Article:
UKIP – The Steel Crisis

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2 Responses to UKIP – The Steel Crisis

  1. Edward M says:

    I am appalled that our successive government’s over the years have acted to make our heavy industries artificially uncompetitive with the consequences we now see for our steel industry – an efficient and quality business of strategic importance to us.
    Pushing up energy costs does not mean we use less materials – it simply means that production is transferred abroad and we import the materials. The government knows what it is doing – the warnings have been made over a long period – it is following a deliberate policy of de-industrialisation in conjunction with the EU to reduce our economic resilience.

    To me, Blair Brown Miliband Cameron and Osborne are all united in this anti-Britishness and they are no more than dirty words. We will be hamstrung by their bad decisions

    The Leave side need to articulate a clear program for saving the industry – as stated in the video.
    Government to use british steel in its defence industries and construction programs.
    Effective anti dumping tariffs on Chinese steel – if that means the Chinese don’t finance Hinkley – then that is a bonus.
    Energy to be supplied at typical world prices.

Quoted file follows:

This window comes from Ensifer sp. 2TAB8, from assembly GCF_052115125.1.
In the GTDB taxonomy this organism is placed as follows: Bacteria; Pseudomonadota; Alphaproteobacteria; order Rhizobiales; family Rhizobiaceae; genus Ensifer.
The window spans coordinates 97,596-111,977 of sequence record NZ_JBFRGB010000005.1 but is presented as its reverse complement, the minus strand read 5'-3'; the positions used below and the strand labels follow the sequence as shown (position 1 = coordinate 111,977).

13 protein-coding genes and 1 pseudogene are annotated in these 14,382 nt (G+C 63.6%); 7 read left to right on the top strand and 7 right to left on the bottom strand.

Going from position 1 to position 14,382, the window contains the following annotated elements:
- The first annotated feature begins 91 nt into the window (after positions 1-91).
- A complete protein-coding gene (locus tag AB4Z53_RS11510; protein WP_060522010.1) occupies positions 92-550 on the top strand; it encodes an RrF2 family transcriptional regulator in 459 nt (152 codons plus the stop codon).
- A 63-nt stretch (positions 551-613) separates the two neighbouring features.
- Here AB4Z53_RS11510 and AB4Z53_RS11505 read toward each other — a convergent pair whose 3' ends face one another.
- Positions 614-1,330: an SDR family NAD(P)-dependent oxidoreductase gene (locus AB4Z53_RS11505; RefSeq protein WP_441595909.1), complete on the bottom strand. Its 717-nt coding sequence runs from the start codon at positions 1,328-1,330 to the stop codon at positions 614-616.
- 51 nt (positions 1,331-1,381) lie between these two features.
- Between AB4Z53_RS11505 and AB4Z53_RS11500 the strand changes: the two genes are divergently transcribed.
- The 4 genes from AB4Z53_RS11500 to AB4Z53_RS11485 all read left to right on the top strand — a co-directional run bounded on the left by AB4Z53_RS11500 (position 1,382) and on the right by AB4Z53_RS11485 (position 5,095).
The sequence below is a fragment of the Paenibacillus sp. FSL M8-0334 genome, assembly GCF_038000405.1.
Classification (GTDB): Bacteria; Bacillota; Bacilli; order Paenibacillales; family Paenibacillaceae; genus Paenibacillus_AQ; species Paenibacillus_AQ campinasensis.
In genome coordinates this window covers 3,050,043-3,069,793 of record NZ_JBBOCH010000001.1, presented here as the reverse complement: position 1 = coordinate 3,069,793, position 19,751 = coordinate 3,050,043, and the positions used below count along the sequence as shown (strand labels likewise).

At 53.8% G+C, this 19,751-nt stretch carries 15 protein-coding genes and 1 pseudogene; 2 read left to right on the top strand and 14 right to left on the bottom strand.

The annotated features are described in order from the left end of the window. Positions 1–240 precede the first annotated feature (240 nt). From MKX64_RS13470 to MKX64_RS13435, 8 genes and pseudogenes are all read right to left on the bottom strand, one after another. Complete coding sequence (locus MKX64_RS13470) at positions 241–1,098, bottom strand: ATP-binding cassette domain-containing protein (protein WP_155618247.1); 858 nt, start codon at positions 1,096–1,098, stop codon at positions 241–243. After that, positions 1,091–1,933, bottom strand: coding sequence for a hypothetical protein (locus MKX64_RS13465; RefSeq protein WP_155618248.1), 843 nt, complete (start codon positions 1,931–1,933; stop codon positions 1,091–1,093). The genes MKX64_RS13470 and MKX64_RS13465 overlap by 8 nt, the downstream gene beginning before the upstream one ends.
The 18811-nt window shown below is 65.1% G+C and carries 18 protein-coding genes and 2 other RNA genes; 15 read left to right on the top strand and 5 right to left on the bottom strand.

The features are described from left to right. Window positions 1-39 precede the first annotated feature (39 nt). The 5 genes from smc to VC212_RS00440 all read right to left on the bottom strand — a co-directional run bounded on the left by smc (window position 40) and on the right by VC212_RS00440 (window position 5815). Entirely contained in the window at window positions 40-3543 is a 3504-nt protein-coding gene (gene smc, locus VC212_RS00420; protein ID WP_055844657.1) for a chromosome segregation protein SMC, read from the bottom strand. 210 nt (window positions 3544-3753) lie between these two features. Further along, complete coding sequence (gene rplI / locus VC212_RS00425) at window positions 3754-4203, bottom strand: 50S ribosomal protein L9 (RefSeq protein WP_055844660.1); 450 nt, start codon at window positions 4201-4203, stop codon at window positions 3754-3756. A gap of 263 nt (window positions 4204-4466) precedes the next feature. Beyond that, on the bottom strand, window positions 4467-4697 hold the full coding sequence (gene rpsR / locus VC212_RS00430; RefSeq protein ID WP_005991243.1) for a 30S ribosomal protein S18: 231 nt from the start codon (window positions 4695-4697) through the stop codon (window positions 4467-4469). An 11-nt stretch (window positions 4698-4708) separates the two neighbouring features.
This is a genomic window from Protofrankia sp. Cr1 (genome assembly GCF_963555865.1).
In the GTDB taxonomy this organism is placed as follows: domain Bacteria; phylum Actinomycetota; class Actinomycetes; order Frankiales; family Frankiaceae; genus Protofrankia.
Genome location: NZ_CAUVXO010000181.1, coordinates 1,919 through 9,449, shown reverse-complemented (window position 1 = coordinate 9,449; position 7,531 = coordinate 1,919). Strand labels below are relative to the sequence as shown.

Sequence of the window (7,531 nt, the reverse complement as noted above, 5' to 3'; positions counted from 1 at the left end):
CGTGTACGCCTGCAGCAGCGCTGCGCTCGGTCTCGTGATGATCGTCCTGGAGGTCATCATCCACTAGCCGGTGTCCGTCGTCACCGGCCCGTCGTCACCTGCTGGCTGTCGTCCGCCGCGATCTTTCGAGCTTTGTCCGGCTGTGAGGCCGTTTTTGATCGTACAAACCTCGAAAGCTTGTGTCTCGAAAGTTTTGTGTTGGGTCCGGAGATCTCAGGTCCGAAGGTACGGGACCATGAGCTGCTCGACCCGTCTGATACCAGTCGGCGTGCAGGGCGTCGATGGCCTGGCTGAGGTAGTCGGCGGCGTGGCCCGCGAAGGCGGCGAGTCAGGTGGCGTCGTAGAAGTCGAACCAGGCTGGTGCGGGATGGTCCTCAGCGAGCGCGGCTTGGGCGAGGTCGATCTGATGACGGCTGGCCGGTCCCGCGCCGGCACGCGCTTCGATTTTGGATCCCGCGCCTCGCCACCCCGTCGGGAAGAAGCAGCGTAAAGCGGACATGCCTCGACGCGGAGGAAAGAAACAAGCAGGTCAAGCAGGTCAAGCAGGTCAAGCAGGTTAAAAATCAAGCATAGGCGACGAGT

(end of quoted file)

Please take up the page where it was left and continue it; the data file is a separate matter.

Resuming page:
A new energy policy – removal of the carbon floor price – repeal of the climate change act – construction of economic power stations – cancellation of Hinkley and go back to British based designs for nuclear power stations at reasonable cost.

  2. Bernard Hough says:

    I was recently in a new car showroom, as I looked at the items I could never afford I realised that quite a high pecentage of the vehicle bodies were made of plastic!
    I asked the salesman how long ago was the steel replaced by plastic, he had no idea, I also asked if the price of these vehicles had been reduced at any time, after all, production costs must be less?
    The steel moulds used to wear, and need replacing, after a certain number of pressings I believe.
    Also the cost of steel compared to plastic must be quite less, how would a change like this affect our steel industry?
    Also the economy would improve with the lower weight of the vehicle, not just the `computer control`of the engine, no mention of this!
    So if there was a drop in production costs for these plastic cars why did our European car manufacturer friends not pass any saving on to us?
    I remember the British Reliant cars which had bodies made from fiber glass, and were called `death traps` if involved in crashes.
    Am I wrong in thinking this way?

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